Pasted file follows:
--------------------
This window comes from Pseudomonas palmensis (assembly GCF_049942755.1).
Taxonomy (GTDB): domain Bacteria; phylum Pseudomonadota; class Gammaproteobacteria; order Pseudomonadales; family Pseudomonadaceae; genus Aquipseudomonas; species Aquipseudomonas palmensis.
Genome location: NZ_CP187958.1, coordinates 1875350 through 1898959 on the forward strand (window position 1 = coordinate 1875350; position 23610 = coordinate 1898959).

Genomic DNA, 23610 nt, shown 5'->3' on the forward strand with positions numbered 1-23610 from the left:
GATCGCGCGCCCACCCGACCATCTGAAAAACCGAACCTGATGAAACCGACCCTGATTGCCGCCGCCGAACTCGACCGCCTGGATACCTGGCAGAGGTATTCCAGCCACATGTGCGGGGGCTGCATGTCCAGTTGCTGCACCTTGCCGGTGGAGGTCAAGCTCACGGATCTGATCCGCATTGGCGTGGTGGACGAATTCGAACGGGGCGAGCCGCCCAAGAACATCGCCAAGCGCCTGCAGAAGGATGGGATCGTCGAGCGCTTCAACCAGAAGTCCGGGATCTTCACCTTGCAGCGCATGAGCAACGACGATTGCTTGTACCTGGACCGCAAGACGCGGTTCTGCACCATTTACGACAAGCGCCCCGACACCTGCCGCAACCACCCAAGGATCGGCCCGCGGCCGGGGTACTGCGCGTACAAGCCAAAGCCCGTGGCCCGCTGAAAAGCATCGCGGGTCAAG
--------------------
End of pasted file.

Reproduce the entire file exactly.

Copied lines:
This window comes from Pseudomonas palmensis (assembly GCF_049942755.1).
Taxonomy (GTDB): domain Bacteria; phylum Pseudomonadota; class Gammaproteobacteria; order Pseudomonadales; family Pseudomonadaceae; genus Aquipseudomonas; species Aquipseudomonas palmensis.
Genome location: NZ_CP187958.1, coordinates 1875350 through 1898959 on the forward strand (window position 1 = coordinate 1875350; position 23610 = coordinate 1898959).

Genomic DNA, 23610 nt, shown 5'->3' on the forward strand with positions numbered 1-23610 from the left:
GATCGCGCGCCCACCCGACCATCTGAAAAACCGAACCTGATGAAACCGACCCTGATTGCCGCCGCCGAACTCGACCGCCTGGATACCTGGCAGAGGTATTCCAGCCACATGTGCGGGGGCTGCATGTCCAGTTGCTGCACCTTGCCGGTGGAGGTCAAGCTCACGGATCTGATCCGCATTGGCGTGGTGGACGAATTCGAACGGGGCGAGCCGCCCAAGAACATCGCCAAGCGCCTGCAGAAGGATGGGATCGTCGAGCGCTTCAACCAGAAGTCCGGGATCTTCACCTTGCAGCGCATGAGCAACGACGATTGCTTGTACCTGGACCGCAAGACGCGGTTCTGCACCATTTACGACAAGCGCCCCGACACCTGCCGCAACCACCCAAGGATCGGCCCGCGGCCGGGGTACTGCGCGTACAAGCCAAAGCCCGTGGCCCGCTGAAAAGCATCGCGGGTCAAG